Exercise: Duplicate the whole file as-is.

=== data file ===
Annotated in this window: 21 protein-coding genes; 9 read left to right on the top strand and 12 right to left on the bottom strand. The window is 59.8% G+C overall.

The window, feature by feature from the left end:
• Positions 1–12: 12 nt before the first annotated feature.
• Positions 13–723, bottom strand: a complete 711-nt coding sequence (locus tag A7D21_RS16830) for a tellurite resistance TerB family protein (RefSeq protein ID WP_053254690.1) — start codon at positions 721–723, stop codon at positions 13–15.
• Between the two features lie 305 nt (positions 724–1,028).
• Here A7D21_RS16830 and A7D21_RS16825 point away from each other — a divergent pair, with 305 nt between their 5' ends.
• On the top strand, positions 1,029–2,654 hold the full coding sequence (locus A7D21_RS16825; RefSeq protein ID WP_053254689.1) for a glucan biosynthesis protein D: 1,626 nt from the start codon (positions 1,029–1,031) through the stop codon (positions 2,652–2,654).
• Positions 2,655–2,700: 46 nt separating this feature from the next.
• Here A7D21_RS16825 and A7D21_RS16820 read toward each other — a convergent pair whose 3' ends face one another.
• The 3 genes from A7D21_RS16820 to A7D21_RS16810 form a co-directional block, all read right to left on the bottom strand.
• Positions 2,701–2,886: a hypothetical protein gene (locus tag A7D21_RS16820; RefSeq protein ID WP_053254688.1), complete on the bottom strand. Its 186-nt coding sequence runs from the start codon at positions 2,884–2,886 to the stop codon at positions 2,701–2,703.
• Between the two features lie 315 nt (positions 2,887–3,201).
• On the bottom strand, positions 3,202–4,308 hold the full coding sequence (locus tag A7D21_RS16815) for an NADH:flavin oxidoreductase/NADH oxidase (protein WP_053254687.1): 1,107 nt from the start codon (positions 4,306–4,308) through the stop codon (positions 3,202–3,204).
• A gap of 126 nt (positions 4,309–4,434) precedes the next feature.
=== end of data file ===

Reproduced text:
Annotated in this window: 21 protein-coding genes; 9 read left to right on the top strand and 12 right to left on the bottom strand. The window is 59.8% G+C overall.

The window, feature by feature from the left end:
• Positions 1–12: 12 nt before the first annotated feature.
• Positions 13–723, bottom strand: a complete 711-nt coding sequence (locus tag A7D21_RS16830) for a tellurite resistance TerB family protein (RefSeq protein ID WP_053254690.1) — start codon at positions 721–723, stop codon at positions 13–15.
• Between the two features lie 305 nt (positions 724–1,028).
• Here A7D21_RS16830 and A7D21_RS16825 point away from each other — a divergent pair, with 305 nt between their 5' ends.
• On the top strand, positions 1,029–2,654 hold the full coding sequence (locus A7D21_RS16825; RefSeq protein ID WP_053254689.1) for a glucan biosynthesis protein D: 1,626 nt from the start codon (positions 1,029–1,031) through the stop codon (positions 2,652–2,654).
• Positions 2,655–2,700: 46 nt separating this feature from the next.
• Here A7D21_RS16825 and A7D21_RS16820 read toward each other — a convergent pair whose 3' ends face one another.
• The 3 genes from A7D21_RS16820 to A7D21_RS16810 form a co-directional block, all read right to left on the bottom strand.
• Positions 2,701–2,886: a hypothetical protein gene (locus tag A7D21_RS16820; RefSeq protein ID WP_053254688.1), complete on the bottom strand. Its 186-nt coding sequence runs from the start codon at positions 2,884–2,886 to the stop codon at positions 2,701–2,703.
• Between the two features lie 315 nt (positions 2,887–3,201).
• On the bottom strand, positions 3,202–4,308 hold the full coding sequence (locus tag A7D21_RS16815) for an NADH:flavin oxidoreductase/NADH oxidase (protein WP_053254687.1): 1,107 nt from the start codon (positions 4,306–4,308) through the stop codon (positions 3,202–3,204).
• A gap of 126 nt (positions 4,309–4,434) precedes the next feature.